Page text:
|A Friday occurring on the 13th day of any month is considered to be a day of bad luck in English and Portuguese-speaking cultures around the globe. Similar superstitions exist in some other traditions. In Greece and Spain, for example, Tuesday the 13th takes the same role. The fear of Friday the 13th is called paraskavedekatriaphobia, a specialized form of triskaidekaphobia, a phobia (fear) of the number thirteen.|
Name: Friday the 13th
Type: Day, Superstition
Description: Thought to be the most widespread superstition around the world
Related Terms: Paraskevidekatriaphobia – Fear of Friday the 13th
The sixth day of the week and the number 13 both have foreboding reputations said to date from ancient times, and their inevitable conjunction from one to three times a year portends more misfortune than some credulous minds can bear. Some sources say it may be the most widespread superstition in the United States. Some people won’t go to work on Friday the 13th; some won’t eat in restaurants; many wouldn’t think of setting a wedding on the date.
There have been a number of events known as “Black Fridays” in history. Usually, these events are devastating. Some historians propose that the origin of the “Black Friday” was the simultaneous arrest of hundreds of Knights Templars on October 13, 1307 (Friday), to be later tortured into “admitting” heresy.
The Gregorian Calendar 400-year cycle contains a whole number (20871) of weeks, but the number of months (4800) is not divisible by seven. Because of this, no chosen day of the month up to the 28th can occur the same number of times on each day of the week. The 13th day of the month is slightly more likely to be on a Friday than on any other day of the week.
The reasons why Friday came to be regarded as a day of bad luck have been obscured by the mists of time — some of the more common theories link it to a significant event in Christian tradition said to have taken place on Friday, such as the Crucifixion, Eve’s offering the apple to Adam in the Garden of Eden, the beginning of the Great Flood, or the confusion at the Tower of Babel. Chaucer alluded to Friday as a day on which bad things seemed to happen in the Canterbury Tales as far back as the late 14th century (“And on a Friday fell all this mischance”), but references to Friday as a day connected with ill luck generally start to show up in Western literature around the mid-17th century:
“Now Friday came, you old wives say, Of all the week’s the unluckiest day.” (1656)
Another suggestion is that the belief originated in a Norse myth about twelve gods having a feast in Valhalla. The mischievous Loki gatecrashed the party as an uninvited 13th guest and arranged for Hod, the blind god of darkness, to shoot Baldur, the god of joy and gladness, with a mistletoe-tipped arrow. Baldur was killed and the Earth was plunged into darkness and mourning as a result.
I call upon the Guidance of the Powers that be,
Share you Wisdom and Knowledge, I implore Thee!
On this mysterious day full of magic and witchery,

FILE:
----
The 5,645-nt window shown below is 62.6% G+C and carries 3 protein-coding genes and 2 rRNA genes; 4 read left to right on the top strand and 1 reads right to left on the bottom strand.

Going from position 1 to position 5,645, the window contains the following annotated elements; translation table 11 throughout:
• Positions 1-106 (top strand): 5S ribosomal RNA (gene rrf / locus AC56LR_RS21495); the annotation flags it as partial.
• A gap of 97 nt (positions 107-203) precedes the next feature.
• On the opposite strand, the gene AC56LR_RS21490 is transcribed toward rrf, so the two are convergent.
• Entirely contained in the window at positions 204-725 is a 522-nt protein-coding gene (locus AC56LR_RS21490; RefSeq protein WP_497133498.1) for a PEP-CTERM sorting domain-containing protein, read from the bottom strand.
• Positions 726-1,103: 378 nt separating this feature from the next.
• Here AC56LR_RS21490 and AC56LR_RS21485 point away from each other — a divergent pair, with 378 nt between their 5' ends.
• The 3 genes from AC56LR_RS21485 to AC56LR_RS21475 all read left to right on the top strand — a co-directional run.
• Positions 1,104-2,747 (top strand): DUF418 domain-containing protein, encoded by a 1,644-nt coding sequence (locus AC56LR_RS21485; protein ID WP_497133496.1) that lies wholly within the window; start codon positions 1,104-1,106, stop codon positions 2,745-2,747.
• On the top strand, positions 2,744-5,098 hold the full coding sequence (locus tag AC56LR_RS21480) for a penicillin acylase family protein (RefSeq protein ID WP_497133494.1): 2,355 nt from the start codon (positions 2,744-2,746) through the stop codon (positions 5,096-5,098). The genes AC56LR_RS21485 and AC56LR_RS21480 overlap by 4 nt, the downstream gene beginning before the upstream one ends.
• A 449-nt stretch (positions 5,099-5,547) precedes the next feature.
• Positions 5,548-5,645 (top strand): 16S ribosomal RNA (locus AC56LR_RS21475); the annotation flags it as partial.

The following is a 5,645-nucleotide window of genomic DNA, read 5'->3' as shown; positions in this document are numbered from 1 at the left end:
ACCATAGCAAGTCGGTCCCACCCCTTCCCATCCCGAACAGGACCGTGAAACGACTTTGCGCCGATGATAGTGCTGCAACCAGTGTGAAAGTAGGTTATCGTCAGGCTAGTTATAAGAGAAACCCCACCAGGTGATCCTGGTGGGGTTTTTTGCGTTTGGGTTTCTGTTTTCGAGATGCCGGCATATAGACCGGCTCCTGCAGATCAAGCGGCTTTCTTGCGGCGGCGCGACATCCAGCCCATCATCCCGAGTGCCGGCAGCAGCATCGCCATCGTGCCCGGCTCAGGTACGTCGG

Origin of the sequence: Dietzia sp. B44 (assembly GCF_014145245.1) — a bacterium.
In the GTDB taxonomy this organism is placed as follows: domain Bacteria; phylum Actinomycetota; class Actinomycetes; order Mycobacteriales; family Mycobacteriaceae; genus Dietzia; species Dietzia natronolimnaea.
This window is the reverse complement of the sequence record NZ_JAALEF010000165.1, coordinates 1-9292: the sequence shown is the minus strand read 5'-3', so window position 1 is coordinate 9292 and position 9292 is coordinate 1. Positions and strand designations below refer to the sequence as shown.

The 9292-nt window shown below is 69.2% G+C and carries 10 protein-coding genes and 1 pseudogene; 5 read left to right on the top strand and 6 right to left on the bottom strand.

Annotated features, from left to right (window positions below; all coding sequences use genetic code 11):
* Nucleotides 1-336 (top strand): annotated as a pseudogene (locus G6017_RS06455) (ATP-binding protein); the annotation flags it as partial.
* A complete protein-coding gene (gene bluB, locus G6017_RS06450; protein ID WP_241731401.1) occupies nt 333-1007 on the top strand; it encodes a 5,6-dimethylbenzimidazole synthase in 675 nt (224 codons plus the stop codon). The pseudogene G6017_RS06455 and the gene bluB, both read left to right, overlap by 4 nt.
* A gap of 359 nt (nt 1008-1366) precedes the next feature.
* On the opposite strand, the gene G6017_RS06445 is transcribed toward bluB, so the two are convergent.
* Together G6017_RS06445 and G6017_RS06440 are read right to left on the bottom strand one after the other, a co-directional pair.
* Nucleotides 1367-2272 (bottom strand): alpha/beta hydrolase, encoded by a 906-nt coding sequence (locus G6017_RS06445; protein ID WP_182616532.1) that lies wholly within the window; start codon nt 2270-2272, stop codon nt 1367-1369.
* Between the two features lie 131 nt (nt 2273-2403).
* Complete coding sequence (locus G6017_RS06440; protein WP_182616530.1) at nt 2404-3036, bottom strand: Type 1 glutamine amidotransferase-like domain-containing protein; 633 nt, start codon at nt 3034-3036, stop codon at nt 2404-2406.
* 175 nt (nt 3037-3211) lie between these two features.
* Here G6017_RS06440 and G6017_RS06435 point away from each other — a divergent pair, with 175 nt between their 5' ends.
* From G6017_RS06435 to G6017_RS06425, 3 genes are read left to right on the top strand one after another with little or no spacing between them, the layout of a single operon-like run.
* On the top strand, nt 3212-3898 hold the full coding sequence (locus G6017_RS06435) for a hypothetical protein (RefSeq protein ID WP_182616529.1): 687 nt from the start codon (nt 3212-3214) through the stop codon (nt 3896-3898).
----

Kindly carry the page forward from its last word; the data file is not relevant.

Darkness and Light battle – Luck, be with me!
Do you Fear the Unknown and the Unnatural?
Do you hesitate to act Today… Tonight?
Does the thought of Black Magic scare thee?
Does it make you Pale and Wan?
Be afraid of the Supernatural, respect the Magic!
Dread the eerie sights of this Mystical Day
Call forth the Divine, Pray to your gods,
Fear fear itself! Fear the 13th!
My Own Opinion:
|I don’t consider Friday the 13th to be unlucky for me. Indeed, I was born on the 13th of the month. What more could I ask for? While others consider the number 13 to be unlucky, I consider it to be a boon to me. Else, I would be pretty unlucky at the very least once a year – on my birthday.
My second reason is related to the first one. Since I was born on the 13th, the number also happens to be my favorite. I just love anything to do with 13. It’s mysterious nature piques my curiosity. It attracts me like a flower attracts a bee. Friday is also my favorite day of the week because the next day happens to be Saturday. At the end of day, no more school, no more work, no more anything. Just plain relaxation. It’s time for gimik night! Friday is great. It’s the start of the weekend.
Also, didn’t you know that Friday was named after the Norse goddess, Frigga – Odin’s wife – and considered to be the patroness of love in Norse mythology. In ancient Greece and Rome, Friday was Venus’s day – Dies Veneris. She also happens to be the Goddess of Love and Beauty. C’mon people! Don’t hate or fear Friday the 13th. Give love on this special day!
So what do you get when you combine this two factors together? Double the fun, of course! My favorite day of the year – aside from my birthday, that is – is Friday the 13th! I wear black on Friday the 13th. Along with my usual silver jewelry and parapharnelia.
And you wonder why I’m not afraid of Friday the 13th! It’s like having additional birthday/s during the year!
Wohoo! Let the spookiness begin! Hehe…
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